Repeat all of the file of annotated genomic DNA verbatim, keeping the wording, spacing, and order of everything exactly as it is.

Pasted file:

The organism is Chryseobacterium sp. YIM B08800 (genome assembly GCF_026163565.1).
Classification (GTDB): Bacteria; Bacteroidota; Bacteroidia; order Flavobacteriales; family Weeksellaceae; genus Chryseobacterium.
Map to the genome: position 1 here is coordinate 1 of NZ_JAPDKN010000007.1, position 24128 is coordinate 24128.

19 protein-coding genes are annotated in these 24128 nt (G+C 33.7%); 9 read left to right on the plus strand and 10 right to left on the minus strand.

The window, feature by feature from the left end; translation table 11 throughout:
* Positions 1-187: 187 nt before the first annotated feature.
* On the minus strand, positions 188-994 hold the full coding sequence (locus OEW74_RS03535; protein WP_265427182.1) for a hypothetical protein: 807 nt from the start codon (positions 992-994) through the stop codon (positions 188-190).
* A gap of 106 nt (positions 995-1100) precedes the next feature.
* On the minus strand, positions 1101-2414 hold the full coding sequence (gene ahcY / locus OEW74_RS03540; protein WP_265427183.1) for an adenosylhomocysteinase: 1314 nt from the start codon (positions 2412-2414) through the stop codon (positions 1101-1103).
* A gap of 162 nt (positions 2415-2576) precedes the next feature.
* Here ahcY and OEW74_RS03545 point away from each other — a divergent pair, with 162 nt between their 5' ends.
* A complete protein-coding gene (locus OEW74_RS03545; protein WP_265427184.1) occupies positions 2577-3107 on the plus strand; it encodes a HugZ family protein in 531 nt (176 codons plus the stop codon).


The organism is Chryseobacterium sp. YIM B08800 (genome assembly GCF_026163565.1).
Classification (GTDB): Bacteria; Bacteroidota; Bacteroidia; order Flavobacteriales; family Weeksellaceae; genus Chryseobacterium.
Map to the genome: position 1 here is coordinate 1 of NZ_JAPDKN010000007.1, position 24128 is coordinate 24128.

19 protein-coding genes are annotated in these 24128 nt (G+C 33.7%); 9 read left to right on the plus strand and 10 right to left on the minus strand.

The window, feature by feature from the left end; translation table 11 throughout:
* Positions 1-187: 187 nt before the first annotated feature.
* On the minus strand, positions 188-994 hold the full coding sequence (locus OEW74_RS03535; protein WP_265427182.1) for a hypothetical protein: 807 nt from the start codon (positions 992-994) through the stop codon (positions 188-190).
* A gap of 106 nt (positions 995-1100) precedes the next feature.
* On the minus strand, positions 1101-2414 hold the full coding sequence (gene ahcY / locus OEW74_RS03540; protein WP_265427183.1) for an adenosylhomocysteinase: 1314 nt from the start codon (positions 2412-2414) through the stop codon (positions 1101-1103).
* A gap of 162 nt (positions 2415-2576) precedes the next feature.
* Here ahcY and OEW74_RS03545 point away from each other — a divergent pair, with 162 nt between their 5' ends.
* A complete protein-coding gene (locus OEW74_RS03545; protein WP_265427184.1) occupies positions 2577-3107 on the plus strand; it encodes a HugZ family protein in 531 nt (176 codons plus the stop codon).